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SBF’s Legal Team Calls 50-Year Sentence Proposal ‘Medieval’, Advocates for Leniency in High-Profile Crypto Case

In a striking rebuttal to a proposed sentence of up to 50 years for former FTX CEO Sam Bankman-Fried (SBF), his legal representatives argue that such a penalty reflects an outdated, “medieval” approach to justice, misaligning with the actual severity of his offenses.

Attorneys Marc Mukasey and Torrey Young expressed their objections in a letter to Judge Lewis Kaplan, dated March 19, responding to the sentencing proposal made by the government on March 15.

Describing the prosecution’s narrative as overly harsh, Mukasey and Young accused it of painting Bankman-Fried as a “depraved super-villain” based on a skewed “loss” narrative.

This came after the United States prosecutors, on March 15, advocated for a sentence between 40 and 50 years for Bankman-Fried, who had been convicted of fraud and money laundering in November 2023.

This sentence, according to his lawyers, equates to a life sentence, a punishment they deem excessively harsh and unjust.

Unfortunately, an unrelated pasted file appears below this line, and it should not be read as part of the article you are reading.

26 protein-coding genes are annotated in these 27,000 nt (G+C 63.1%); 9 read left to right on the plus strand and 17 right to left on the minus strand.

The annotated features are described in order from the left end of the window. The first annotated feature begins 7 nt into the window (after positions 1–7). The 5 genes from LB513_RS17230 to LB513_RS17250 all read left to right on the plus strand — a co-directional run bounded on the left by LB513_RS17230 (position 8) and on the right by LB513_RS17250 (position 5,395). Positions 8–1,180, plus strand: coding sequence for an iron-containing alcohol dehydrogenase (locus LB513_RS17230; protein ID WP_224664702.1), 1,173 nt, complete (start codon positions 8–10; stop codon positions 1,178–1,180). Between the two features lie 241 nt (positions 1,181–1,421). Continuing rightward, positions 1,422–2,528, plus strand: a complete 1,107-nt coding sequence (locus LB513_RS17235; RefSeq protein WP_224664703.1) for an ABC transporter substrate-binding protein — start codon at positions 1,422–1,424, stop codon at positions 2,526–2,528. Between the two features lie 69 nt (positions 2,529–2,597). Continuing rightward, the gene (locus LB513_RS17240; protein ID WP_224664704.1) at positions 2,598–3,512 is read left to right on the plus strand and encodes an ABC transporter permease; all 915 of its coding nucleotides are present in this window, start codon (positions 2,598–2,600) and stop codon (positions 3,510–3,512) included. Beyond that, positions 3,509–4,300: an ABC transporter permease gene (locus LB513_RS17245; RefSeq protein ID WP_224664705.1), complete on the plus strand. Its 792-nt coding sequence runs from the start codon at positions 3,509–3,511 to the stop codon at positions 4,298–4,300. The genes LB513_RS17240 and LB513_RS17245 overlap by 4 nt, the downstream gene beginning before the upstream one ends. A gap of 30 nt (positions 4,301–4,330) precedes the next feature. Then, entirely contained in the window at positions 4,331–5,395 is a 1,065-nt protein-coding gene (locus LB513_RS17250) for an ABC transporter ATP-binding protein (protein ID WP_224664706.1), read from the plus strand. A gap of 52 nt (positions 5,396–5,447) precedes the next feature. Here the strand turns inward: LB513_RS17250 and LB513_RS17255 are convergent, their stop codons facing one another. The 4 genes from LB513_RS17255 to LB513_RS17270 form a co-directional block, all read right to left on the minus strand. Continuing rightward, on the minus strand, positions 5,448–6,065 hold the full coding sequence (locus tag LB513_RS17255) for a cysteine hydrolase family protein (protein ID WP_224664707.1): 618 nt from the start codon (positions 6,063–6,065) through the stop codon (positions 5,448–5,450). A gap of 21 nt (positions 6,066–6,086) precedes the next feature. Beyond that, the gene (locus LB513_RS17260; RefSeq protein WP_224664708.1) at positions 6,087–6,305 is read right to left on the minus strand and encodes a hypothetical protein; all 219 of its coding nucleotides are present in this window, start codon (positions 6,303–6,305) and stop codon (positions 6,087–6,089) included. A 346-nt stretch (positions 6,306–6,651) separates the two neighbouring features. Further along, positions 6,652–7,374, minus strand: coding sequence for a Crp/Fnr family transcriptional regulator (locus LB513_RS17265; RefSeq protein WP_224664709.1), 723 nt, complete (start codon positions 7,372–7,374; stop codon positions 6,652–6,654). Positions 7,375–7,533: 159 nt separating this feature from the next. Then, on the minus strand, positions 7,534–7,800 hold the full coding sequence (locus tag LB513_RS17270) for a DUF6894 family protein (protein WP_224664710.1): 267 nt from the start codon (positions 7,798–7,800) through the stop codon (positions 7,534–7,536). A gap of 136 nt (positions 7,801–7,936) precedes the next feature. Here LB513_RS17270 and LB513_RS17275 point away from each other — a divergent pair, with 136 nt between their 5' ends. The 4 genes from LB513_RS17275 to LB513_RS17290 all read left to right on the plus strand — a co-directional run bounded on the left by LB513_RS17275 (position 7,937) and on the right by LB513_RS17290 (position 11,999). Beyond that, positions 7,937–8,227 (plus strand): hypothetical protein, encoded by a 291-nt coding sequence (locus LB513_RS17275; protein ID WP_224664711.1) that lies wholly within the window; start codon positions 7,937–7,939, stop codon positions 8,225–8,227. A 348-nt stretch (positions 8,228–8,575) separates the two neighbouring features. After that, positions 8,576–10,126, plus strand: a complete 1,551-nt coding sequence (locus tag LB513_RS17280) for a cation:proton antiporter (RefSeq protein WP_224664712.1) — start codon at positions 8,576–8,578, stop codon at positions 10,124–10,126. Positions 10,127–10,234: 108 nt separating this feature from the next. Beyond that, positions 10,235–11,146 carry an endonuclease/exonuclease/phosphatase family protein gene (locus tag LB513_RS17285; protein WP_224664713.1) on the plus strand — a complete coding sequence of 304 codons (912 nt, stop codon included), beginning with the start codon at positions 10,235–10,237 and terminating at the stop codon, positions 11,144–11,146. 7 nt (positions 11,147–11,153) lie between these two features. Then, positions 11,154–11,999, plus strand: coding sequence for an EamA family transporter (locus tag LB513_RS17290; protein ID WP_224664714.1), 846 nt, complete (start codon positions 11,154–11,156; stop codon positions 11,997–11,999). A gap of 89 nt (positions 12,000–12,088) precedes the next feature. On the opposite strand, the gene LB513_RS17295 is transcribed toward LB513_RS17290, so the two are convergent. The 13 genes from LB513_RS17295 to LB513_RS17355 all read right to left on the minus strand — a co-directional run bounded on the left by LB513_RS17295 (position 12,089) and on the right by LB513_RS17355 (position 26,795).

Arguing for leniency, Bankman-Fried’s lawyers proposed a significantly shorter prison term of five to six years. They disputed the claims of actual financial losses, pointing to the ongoing bankruptcy proceedings expected to fully compensate affected customers and lenders.

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Contrary to the depiction of Bankman-Fried as driven by greed, his legal team highlighted his philanthropic efforts and modest living, challenging the portrayal of him as a risk for future offenses due to low recidivism rates among similar offenders.

Moreover, they criticized the prosecution for allegedly unsupported allegations and misleading comparisons with sentencing in similar fraud cases, stressing that non-violent offenders rarely, if ever, face sentences as severe as 40–50 years.

Highlighting the personal and professional losses Bankman-Fried has already suffered, they suggested a more appropriate sentence range would be five to six and a half years.

This, they argued, would be more in line with justice, especially if the government believes in a chance for Bankman-Fried’s eventual reintegration into society.

The jury had found Bankman-Fried guilty on all seven counts nearly a year after FTX’s downfall, sparking a debate over the appropriate consequence for one of the most high-profile figures in the cryptocurrency industry.

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Disclaimer: This article is provided for informational purposes only. It is not offered or intended to be used as legal, tax, investment, financial, or other advice.

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